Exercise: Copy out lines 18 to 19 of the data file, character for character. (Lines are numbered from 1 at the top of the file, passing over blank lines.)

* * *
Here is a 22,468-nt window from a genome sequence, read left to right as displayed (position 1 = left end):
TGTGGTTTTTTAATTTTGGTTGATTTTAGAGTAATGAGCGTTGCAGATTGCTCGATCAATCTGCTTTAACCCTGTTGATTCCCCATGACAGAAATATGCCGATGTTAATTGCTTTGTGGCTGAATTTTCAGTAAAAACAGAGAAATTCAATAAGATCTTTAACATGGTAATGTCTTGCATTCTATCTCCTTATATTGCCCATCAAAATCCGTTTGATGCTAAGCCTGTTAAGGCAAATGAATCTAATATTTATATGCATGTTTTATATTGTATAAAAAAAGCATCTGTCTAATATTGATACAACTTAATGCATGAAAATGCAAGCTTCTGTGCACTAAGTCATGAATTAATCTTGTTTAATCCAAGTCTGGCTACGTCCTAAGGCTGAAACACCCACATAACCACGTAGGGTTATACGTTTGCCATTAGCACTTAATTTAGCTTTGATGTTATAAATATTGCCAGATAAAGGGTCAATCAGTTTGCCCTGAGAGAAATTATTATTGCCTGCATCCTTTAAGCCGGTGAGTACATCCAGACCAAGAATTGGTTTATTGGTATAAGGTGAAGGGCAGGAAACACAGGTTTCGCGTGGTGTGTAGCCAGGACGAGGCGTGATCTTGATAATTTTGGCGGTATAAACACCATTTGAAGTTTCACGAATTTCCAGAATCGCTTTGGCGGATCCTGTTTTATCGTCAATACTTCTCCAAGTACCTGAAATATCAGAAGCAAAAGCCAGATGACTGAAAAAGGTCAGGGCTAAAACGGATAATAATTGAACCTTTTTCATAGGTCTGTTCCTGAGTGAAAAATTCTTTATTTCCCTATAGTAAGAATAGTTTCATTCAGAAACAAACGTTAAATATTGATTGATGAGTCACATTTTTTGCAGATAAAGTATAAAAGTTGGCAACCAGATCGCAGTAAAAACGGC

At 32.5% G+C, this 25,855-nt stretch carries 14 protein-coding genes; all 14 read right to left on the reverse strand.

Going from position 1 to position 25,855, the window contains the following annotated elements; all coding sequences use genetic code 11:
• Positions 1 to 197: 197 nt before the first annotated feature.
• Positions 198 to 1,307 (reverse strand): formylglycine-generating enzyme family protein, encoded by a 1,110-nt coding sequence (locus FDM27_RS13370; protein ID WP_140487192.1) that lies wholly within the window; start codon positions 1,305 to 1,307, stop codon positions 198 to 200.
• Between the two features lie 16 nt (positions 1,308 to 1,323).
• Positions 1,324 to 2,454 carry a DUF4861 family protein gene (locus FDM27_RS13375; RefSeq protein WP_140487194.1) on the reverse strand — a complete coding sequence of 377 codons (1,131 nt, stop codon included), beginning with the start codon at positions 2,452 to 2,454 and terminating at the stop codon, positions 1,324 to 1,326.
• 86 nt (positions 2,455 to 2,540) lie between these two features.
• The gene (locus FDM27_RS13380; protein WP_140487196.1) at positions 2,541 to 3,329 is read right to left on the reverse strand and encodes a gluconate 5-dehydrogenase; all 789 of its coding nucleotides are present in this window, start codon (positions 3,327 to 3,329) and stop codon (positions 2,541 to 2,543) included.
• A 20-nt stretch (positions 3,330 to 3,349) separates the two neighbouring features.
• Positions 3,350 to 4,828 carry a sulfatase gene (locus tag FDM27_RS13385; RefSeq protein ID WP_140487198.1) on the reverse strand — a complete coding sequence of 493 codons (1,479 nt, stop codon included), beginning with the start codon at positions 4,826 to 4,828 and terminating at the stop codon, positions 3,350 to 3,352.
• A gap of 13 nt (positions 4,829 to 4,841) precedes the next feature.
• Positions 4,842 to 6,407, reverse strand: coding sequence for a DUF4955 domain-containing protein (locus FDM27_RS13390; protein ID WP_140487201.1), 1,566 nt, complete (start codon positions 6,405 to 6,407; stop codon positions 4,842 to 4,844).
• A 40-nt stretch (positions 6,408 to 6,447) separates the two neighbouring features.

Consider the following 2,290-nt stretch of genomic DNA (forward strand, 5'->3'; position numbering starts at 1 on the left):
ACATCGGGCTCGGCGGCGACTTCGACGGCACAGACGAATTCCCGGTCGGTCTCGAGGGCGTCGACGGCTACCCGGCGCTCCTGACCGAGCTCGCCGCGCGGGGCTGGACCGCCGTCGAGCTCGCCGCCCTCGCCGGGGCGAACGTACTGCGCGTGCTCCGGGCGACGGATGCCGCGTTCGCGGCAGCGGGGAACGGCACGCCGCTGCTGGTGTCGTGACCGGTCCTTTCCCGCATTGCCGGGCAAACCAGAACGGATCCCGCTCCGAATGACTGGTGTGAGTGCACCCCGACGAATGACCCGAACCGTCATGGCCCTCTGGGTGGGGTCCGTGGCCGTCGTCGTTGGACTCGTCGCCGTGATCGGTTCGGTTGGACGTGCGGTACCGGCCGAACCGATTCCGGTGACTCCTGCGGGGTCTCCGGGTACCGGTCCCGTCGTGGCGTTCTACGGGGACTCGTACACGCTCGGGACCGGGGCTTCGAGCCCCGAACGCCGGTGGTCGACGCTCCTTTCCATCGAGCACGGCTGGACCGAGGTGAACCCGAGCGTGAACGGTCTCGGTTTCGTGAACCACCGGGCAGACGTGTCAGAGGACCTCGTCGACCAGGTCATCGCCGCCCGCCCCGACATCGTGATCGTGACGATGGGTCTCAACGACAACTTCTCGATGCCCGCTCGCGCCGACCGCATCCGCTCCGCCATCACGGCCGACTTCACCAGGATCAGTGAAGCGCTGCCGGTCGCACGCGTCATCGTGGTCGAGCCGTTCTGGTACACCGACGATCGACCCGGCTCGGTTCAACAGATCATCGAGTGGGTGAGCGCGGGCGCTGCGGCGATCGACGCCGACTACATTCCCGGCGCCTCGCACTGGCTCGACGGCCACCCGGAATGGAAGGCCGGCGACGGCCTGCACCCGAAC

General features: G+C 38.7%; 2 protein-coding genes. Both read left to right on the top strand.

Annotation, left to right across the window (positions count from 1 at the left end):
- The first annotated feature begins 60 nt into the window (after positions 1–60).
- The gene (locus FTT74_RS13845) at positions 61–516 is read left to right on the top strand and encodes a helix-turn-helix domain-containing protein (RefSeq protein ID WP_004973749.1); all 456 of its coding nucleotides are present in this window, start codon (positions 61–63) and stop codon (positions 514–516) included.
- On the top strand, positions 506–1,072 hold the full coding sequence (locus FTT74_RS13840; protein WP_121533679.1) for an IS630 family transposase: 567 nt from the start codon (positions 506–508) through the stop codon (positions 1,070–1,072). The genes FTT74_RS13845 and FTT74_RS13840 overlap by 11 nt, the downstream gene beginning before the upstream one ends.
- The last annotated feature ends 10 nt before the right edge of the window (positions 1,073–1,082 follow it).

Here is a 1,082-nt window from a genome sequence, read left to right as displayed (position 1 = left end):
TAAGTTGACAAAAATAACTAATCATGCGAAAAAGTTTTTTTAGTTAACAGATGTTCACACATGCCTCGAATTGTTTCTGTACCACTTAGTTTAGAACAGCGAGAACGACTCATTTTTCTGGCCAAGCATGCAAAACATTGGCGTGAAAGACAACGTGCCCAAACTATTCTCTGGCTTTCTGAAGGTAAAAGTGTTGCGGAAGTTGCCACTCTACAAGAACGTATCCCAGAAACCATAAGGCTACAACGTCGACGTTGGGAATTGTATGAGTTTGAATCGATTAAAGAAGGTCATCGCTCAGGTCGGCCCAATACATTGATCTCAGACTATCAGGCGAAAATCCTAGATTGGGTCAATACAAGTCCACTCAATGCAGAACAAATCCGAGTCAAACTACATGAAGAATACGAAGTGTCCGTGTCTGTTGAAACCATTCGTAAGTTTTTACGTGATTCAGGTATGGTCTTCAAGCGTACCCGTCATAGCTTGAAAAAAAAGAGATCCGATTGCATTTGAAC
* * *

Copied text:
General features: G+C 38.7%; 2 protein-coding genes. Both read left to right on the top strand.

Annotation, left to right across the window (positions count from 1 at the left end):